As far as class-sizes go, isn’t this the jurisdiction of the local boards, and by design, the tax-rates required to sufficiently fund the schools?

    Now, before folks get all apoplectic claiming I want to starve the schools, you couldn’t be more wrong. Let’s just make sure that when we need to raise taxes, the money goes where needed (putting teachers in classrooms to reduce class sizes, or actually building classrooms to house students, rather than trailers) and not on pet-projects and boondoggles, and certainly not in administrative overhead.

    1. Trailers are what keep class sizes from being over crowded. Where else you gonna put the kids?

      The 11,000 is an abstract…on how many teachers should have been hired across the state to fill classrooms to meet the increased number of students. Also, I think that number might include support staff like teacher aids.

      Yes, the primary responsibility is local. However, the state also changed the formula for various money given to localities. Big Dog was the expert on these numbers. If he is reading, I hope he will chime in.

      One of the issues is that the BOCS and city councils really cannot tell school boards how to spend their money. I suggest that they come up with a strong understanding.

      Two things blew me away. 1. That the problem was as widespread. 2. Loudoun County.

  3. Confused

    Elections matter.

    1. They are do, at all levels.

  4. Steve Thomas

    “The Commonwealth Institute concluded that Virginia schools are now “missing” 11,200 staff members, including 4,600 teachers. ”

    Seems like a pretty concrete estimate to me.

    “Trailers are what keep class sizes from being over crowded. Where else you gonna put the kids?”

    Seems to be a temporary solution for what appears to be a growing problem. I understand what happened; planners were caught flat-footed by the population growth in this area, especially in Loudoun and Western PWC. Fauquier and Culpeper will be next, and tax-payers aren’t happy when it comes to funding future needs. Electeds don’t want to be perceived as tax-raisers to fund this, nor are they willing to levy sufficient proffers on developers to off-set this either. Developers would rather donate to campaigns, than embed these costs into the sale price of a new home. So the kids end up in trailers, and too few teachers are teaching too many students.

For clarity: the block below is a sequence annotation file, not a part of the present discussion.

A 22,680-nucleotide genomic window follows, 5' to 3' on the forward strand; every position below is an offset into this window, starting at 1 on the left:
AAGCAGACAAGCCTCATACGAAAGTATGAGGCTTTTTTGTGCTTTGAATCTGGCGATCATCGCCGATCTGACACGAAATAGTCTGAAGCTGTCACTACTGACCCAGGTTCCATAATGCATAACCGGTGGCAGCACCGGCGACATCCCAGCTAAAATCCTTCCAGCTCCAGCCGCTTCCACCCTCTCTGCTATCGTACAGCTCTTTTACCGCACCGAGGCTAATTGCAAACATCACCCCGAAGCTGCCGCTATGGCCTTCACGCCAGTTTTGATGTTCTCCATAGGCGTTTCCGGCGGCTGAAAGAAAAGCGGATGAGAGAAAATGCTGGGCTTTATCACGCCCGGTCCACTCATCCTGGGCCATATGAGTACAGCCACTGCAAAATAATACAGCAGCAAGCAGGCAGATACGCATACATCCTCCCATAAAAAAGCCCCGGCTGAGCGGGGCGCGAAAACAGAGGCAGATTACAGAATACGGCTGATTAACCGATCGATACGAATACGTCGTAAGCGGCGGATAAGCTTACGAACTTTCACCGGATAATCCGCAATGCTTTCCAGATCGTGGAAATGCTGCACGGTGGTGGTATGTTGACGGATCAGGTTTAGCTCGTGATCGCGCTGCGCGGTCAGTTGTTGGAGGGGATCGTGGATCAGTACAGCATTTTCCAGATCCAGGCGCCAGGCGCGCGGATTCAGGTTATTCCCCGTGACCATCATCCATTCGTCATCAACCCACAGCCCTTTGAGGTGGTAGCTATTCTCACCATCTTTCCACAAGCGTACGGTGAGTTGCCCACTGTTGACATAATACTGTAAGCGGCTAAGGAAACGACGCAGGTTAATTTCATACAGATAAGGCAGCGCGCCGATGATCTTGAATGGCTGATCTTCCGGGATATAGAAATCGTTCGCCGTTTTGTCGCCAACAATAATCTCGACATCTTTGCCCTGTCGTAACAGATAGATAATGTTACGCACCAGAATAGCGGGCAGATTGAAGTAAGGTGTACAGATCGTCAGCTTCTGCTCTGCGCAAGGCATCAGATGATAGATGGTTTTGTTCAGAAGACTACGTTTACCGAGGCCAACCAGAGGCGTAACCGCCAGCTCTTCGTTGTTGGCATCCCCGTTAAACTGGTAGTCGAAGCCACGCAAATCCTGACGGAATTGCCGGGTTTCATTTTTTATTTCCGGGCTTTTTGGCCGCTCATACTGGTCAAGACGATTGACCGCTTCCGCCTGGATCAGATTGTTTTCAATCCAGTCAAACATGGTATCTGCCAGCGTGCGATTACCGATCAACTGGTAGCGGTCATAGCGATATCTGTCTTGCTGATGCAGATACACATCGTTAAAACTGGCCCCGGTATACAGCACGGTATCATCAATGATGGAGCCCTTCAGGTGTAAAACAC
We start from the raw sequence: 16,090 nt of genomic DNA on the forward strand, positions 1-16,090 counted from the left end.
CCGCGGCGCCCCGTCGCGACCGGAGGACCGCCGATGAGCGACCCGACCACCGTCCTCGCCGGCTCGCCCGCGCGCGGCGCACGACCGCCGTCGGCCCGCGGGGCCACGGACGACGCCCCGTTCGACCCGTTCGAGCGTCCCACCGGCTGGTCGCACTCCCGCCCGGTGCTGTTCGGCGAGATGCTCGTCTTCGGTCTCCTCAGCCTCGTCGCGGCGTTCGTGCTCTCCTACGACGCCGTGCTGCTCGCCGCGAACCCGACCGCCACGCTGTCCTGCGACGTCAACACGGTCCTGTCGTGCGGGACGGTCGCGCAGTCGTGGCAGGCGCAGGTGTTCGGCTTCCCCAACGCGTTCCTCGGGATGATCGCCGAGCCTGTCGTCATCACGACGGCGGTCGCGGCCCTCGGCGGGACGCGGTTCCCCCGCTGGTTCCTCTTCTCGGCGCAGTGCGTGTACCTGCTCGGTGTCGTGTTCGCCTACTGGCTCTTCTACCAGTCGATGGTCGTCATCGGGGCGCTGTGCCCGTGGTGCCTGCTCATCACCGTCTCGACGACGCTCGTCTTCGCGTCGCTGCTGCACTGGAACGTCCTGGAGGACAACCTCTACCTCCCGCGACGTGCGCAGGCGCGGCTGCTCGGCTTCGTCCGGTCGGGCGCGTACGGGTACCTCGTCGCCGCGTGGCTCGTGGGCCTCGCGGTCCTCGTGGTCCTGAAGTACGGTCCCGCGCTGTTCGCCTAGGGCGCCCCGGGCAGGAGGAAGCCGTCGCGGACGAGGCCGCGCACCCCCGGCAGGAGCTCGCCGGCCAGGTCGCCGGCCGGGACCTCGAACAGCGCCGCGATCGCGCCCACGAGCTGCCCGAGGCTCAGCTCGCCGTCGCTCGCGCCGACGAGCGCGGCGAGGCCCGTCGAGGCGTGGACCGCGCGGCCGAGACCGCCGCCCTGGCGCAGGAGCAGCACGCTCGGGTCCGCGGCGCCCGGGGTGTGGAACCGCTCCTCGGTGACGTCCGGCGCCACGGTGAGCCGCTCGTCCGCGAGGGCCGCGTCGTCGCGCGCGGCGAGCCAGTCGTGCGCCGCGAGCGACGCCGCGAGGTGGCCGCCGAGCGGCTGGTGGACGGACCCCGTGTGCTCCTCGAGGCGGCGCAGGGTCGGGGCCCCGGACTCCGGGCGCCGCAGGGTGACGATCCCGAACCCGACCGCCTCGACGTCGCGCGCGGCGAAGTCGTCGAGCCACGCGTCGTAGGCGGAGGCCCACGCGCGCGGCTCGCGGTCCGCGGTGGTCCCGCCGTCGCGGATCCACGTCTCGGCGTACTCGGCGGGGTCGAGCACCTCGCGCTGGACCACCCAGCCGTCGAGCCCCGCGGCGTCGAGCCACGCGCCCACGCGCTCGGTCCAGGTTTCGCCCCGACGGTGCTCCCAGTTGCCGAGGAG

My daughter attends a private school. We are thankful that we can do this, but it has involved personal financial sacrifice. The annual cost is half what our local school systems spend per-student. Her class is half the size. Her teachers are excellent, and the “staff” is thin. She is excelling in all areas academically, and tests in the top 5% on national tests.

    Yes, the school can be selective in who it admits, and trouble makers are dealt with quickly. Yes, parents who pay to send their kids to private schools have additional incentive to be involved in their kids schooling. Yes, the public schools are legally obligated to take everyone who shows up. I recognize these challenges, and accept that the per-student costs will be more, because of this. I wish our public schools were better, and that I could send my child there, confident that she’s receiving a great education. But I can’t. Our local public schools are a mess, and the “fixes” will take much too long to take effect. I don’t blame the teachers one bit. They are at the bottom of the hill, with the students, dealing with the stuff that rolls down.

    1. Oh absolutely private school is the way to go if you can swing it.

      We had the perfect storm around here. over-building, increase in population because of buyers and those doing the grunt work, housing boom, crash, recession…no money. Schools haven’t caught up.

      What people don’t seem to realize is that the issue has become exponential. After one year it can be fixed. After 8 or 9 years, not so much.

      Those trailers have been life savers, as unsavory as they are. I guess it beats under stairwells.

      My own son left for Warrenton because of the schools. I can’t blame him but I also don’t think he can outrun it.

  5. Cargosquid

    I can see why we might be short. Rounding the salary down to $30K… that’s 330 million bucks per year. And that is a low estimate.

    1. I don’t know of anywhere teachers make that little.

  6. Cargosquid

    I used 30K because only some of them were teachers and some were staff….including people that might make lower or higher….so I went for a low estimate.

    But let’s go with starting pay in Henrico for a teacher with a BA. $40K. 440 million.

    1. Ok, that’s fair. I don’t know how much many staff were involved. The story was vague.

      A teacher here, when estimating hiring costs for the year, approaches $100k. That’s throwing in average pay, insurance, FICA, VRS contributions etc.

      I think what we need to walk away with here is that when the counties started cheaping out, (for whatever reason) the deficiencies became exponential. It will take years to right the wrong that was done to education.

      What wasn’t mentioned also was the toll NCLB has taken on education. That plus about 8 years of inadequate staffing, compounded year after year, will play out for decades. Education may never recover. I project that we will have a much under educated future. Class size will remain way too high, kids will learn less, testing will dominate, fewer people will go in to education, there will be critical shortage areas and fewer and fewer people will be able to afford college.

      Some might say the American dream is dead…or at least dormant.